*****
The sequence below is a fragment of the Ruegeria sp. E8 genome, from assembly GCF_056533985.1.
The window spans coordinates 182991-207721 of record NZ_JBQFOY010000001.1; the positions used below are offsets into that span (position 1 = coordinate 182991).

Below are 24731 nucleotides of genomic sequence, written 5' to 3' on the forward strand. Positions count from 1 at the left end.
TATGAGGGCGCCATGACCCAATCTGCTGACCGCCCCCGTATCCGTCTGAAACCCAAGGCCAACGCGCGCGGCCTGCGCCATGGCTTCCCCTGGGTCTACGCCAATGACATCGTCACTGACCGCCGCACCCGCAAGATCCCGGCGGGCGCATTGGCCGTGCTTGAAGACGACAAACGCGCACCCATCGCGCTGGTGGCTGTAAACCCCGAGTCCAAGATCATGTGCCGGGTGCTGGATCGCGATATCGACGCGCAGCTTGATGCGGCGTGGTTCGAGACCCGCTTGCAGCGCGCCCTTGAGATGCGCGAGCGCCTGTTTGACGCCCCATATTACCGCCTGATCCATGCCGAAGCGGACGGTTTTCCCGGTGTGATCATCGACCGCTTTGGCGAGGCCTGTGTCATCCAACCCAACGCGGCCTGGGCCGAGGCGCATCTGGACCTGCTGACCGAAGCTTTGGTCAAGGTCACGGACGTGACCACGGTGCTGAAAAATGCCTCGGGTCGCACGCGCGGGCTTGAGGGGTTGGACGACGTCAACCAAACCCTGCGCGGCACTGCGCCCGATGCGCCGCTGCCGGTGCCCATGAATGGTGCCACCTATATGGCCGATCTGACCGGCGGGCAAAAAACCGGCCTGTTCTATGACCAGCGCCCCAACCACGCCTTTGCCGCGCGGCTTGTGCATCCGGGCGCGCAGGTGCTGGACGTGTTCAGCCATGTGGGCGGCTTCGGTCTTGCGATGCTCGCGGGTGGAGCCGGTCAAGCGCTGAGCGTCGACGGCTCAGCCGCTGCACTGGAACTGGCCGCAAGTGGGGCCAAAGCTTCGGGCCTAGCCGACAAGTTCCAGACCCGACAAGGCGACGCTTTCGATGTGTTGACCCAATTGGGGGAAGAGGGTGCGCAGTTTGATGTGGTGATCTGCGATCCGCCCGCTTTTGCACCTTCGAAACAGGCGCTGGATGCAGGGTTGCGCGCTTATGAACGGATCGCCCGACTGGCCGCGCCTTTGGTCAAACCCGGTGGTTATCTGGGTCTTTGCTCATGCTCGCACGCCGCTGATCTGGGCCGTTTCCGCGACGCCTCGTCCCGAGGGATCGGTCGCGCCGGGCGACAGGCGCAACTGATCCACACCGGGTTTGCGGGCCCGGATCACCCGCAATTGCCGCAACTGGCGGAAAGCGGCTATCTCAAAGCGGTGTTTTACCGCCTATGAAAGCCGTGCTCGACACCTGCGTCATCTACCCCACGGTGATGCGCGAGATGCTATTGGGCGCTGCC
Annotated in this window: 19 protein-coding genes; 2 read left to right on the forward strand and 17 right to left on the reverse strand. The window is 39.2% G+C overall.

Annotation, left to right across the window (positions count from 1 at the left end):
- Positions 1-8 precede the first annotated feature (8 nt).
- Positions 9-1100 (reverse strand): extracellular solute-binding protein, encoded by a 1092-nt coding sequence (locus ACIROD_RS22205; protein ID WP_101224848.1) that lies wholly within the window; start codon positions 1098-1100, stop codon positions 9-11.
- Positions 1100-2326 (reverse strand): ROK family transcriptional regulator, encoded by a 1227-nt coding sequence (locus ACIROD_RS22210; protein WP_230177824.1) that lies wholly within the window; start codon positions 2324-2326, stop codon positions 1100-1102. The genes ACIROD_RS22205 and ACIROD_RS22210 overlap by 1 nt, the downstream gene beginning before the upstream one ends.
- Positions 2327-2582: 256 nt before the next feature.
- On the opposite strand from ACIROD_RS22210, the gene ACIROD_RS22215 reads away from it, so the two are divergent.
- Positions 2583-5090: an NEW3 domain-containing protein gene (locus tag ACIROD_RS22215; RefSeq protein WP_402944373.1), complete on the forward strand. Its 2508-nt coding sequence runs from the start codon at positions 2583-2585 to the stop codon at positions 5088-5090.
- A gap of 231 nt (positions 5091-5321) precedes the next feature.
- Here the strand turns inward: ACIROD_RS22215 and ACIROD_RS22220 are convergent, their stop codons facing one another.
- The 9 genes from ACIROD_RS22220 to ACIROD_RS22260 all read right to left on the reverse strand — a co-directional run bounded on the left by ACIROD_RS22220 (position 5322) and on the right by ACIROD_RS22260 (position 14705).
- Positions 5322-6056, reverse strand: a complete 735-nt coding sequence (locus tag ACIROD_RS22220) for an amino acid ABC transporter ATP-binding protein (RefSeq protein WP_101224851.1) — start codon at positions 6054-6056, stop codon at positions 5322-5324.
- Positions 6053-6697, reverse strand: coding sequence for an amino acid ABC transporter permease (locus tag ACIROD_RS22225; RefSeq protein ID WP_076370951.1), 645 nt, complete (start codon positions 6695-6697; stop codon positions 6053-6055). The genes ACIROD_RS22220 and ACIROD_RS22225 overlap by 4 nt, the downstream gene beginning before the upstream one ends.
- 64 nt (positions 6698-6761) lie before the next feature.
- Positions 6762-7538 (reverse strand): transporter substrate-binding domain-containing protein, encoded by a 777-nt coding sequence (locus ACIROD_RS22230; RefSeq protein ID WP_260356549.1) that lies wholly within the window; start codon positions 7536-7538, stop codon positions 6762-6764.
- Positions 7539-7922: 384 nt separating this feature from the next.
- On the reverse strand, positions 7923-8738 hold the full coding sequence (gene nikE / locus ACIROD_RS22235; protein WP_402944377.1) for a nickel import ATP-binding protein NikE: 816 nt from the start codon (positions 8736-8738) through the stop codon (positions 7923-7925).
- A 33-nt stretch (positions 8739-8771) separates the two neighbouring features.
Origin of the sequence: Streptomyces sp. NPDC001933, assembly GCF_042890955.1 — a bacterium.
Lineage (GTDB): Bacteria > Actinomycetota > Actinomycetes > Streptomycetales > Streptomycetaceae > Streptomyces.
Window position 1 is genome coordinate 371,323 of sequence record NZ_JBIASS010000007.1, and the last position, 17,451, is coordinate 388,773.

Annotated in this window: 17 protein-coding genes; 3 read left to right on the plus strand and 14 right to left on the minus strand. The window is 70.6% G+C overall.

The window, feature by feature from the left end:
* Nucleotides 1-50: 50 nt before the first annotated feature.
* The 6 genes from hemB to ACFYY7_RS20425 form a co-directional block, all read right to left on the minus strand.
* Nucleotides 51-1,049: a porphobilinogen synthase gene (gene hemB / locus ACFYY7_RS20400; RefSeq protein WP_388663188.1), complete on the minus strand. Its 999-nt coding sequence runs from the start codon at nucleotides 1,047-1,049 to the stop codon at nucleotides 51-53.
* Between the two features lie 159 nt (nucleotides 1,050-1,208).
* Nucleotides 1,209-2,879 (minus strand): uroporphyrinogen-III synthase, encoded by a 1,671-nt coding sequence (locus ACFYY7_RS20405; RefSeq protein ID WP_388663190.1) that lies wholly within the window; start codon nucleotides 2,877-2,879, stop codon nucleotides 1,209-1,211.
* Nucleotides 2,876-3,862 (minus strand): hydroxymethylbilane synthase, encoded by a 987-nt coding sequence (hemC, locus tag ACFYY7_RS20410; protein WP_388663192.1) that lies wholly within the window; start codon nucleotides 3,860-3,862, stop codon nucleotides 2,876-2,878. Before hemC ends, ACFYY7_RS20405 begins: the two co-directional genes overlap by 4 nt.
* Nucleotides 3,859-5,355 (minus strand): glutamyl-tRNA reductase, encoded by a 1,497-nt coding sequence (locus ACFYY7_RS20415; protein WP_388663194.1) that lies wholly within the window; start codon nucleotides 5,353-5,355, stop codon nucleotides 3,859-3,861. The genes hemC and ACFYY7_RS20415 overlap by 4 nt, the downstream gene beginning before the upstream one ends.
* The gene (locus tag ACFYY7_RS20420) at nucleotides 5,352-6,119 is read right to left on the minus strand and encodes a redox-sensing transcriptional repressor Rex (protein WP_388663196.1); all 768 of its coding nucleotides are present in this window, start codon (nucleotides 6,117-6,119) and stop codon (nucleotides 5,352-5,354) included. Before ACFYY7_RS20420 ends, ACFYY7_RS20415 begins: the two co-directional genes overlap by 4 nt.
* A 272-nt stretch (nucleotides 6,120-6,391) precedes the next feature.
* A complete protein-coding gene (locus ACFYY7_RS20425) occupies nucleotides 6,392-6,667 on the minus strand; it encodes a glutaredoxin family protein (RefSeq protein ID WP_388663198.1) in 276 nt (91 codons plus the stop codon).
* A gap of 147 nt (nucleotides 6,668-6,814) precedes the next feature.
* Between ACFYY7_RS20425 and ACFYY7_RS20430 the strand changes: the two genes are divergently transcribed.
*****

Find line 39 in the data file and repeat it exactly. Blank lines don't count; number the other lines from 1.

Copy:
* Between ACFYY7_RS20425 and ACFYY7_RS20430 the strand changes: the two genes are divergently transcribed.